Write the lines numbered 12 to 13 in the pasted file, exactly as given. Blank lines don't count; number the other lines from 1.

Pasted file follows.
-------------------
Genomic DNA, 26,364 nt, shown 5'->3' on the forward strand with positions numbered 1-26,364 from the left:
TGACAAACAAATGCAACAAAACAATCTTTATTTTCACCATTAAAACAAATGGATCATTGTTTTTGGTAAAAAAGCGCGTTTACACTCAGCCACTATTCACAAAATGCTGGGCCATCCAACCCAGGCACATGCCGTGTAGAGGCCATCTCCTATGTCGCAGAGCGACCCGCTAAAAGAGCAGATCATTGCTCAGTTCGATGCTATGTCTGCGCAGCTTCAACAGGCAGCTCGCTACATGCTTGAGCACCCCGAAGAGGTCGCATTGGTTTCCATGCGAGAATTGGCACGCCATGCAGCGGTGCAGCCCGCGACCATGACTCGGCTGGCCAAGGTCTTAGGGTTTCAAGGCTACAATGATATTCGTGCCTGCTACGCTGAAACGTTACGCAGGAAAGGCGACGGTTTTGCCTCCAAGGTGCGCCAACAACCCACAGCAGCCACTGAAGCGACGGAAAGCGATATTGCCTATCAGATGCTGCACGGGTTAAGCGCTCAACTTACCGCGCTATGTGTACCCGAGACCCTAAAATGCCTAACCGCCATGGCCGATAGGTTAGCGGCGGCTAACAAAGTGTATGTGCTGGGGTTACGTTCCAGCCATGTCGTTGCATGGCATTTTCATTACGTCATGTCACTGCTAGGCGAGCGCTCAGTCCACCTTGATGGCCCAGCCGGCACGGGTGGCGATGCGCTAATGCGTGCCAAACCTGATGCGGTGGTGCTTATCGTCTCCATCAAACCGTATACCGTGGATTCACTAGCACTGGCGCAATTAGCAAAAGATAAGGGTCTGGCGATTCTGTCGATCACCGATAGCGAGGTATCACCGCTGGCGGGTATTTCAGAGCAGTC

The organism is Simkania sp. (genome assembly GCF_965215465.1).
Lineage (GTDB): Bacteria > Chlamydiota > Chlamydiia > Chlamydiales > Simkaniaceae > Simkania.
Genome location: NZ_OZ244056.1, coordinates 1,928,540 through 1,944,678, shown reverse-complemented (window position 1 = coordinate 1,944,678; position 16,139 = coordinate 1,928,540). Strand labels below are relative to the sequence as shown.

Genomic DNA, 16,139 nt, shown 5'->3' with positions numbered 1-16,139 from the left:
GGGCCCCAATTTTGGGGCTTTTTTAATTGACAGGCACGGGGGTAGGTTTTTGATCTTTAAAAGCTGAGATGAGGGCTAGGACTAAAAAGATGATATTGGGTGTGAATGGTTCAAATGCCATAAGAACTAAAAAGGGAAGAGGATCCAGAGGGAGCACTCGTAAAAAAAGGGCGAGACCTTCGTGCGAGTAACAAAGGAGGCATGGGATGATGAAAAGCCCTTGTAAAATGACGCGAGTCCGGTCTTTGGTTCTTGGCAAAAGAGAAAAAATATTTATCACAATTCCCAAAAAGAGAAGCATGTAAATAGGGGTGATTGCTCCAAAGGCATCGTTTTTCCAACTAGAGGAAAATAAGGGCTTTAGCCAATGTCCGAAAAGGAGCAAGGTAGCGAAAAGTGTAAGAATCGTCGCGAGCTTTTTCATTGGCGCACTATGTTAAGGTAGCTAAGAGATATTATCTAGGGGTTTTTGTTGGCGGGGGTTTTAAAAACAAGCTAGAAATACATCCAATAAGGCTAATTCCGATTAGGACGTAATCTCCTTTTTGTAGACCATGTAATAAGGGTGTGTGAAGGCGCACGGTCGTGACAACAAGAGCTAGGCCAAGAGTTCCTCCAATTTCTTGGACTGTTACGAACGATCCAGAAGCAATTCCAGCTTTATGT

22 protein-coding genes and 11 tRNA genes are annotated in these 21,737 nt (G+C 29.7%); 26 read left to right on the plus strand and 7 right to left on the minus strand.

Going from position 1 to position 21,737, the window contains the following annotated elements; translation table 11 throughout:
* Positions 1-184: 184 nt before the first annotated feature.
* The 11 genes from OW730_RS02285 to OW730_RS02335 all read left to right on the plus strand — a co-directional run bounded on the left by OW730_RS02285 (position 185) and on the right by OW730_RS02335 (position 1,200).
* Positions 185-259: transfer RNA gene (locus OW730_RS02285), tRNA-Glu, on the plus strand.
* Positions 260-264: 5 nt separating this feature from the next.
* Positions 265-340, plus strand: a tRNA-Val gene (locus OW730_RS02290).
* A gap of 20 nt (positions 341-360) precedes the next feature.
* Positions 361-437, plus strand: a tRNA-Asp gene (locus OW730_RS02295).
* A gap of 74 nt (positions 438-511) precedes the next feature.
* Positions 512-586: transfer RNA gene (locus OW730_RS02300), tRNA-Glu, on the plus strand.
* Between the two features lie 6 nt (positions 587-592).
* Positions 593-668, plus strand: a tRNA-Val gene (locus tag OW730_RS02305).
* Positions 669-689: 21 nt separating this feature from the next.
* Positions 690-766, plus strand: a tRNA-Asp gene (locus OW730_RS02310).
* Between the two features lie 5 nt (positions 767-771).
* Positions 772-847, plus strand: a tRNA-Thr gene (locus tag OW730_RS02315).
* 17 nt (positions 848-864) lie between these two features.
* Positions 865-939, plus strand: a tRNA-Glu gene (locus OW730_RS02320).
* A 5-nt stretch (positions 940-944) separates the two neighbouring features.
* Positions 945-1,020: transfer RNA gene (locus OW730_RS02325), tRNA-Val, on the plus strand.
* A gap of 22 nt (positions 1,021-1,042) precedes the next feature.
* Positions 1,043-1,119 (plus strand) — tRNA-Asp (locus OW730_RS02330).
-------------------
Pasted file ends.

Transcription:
* Positions 185-259: transfer RNA gene (locus OW730_RS02285), tRNA-Glu, on the plus strand.
* Positions 260-264: 5 nt separating this feature from the next.